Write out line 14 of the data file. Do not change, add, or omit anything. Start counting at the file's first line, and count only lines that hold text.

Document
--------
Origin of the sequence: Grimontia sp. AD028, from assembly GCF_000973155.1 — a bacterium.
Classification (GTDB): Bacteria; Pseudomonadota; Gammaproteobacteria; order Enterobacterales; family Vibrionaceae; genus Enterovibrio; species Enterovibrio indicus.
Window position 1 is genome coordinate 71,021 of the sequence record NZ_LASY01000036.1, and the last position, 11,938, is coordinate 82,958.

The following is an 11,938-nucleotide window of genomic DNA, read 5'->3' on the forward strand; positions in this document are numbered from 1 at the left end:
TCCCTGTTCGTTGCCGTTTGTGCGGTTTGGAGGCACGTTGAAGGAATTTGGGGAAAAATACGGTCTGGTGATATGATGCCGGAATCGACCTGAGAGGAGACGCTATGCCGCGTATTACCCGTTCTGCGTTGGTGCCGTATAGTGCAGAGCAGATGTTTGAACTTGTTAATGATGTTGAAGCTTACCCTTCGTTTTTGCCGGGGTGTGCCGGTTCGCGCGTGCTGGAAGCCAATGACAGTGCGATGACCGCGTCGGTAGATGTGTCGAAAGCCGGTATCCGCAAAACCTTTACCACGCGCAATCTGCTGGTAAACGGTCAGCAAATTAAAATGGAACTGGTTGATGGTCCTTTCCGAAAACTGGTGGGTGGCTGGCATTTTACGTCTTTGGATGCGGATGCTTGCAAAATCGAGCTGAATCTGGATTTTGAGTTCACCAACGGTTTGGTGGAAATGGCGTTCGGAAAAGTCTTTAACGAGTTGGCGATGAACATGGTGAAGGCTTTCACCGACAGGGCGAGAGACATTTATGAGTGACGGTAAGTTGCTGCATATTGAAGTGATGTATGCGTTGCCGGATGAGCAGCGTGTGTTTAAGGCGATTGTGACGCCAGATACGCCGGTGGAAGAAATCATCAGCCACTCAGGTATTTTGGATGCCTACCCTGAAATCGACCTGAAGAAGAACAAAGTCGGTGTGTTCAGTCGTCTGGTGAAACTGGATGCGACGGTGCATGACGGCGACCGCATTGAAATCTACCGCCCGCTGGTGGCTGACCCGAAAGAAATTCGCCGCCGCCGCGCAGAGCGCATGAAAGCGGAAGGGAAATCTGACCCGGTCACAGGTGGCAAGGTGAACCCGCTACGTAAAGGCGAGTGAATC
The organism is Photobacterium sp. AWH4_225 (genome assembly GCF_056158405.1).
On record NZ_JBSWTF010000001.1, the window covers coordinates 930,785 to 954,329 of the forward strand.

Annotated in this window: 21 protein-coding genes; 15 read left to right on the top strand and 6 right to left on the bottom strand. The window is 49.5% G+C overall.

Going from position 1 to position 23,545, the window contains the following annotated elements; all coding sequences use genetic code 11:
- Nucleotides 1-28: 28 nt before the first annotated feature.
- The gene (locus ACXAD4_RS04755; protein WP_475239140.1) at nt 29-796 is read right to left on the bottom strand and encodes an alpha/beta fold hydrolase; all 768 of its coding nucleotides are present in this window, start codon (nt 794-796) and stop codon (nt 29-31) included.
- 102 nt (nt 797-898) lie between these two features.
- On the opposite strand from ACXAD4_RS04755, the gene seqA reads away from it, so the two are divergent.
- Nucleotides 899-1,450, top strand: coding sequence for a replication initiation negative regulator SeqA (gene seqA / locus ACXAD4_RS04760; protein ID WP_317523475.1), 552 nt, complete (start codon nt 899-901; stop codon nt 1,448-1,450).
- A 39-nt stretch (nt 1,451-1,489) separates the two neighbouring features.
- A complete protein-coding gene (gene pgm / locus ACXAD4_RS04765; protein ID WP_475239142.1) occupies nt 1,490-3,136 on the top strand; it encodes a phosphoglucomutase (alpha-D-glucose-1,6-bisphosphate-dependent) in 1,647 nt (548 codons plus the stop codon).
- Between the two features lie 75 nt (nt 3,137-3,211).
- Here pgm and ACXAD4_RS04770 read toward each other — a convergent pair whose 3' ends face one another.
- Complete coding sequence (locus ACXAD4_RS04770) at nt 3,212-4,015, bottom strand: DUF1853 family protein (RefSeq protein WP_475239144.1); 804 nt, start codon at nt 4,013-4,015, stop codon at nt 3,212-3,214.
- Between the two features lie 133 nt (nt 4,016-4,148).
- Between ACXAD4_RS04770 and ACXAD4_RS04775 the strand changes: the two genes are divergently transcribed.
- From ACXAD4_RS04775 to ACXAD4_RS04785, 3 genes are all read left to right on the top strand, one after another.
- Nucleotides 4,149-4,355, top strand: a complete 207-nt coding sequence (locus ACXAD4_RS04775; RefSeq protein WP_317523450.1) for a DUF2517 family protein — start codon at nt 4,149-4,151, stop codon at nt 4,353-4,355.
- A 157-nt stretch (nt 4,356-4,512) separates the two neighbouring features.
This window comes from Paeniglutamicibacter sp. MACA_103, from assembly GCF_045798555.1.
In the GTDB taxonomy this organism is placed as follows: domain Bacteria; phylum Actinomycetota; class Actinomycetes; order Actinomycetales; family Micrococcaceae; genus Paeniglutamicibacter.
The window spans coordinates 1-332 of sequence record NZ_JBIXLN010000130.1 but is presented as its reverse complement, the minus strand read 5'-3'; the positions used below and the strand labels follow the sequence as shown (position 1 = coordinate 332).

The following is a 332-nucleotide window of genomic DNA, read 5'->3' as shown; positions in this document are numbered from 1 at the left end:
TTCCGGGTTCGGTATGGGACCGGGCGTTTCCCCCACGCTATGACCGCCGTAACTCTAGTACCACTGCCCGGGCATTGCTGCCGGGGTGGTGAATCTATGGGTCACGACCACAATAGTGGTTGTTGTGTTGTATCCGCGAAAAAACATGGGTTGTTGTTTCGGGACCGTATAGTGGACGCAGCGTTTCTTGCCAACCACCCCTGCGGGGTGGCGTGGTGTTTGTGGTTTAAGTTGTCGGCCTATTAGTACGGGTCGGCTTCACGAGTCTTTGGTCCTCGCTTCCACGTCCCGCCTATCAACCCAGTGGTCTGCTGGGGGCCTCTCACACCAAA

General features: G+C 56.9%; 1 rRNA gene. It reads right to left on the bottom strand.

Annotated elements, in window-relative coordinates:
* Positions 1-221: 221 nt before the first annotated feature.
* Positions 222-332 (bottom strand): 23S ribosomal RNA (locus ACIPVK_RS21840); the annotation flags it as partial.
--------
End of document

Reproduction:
- Nucleotides 899-1,450, top strand: coding sequence for a replication initiation negative regulator SeqA (gene seqA / locus ACXAD4_RS04760; protein ID WP_317523475.1), 552 nt, complete (start codon nt 899-901; stop codon nt 1,448-1,450).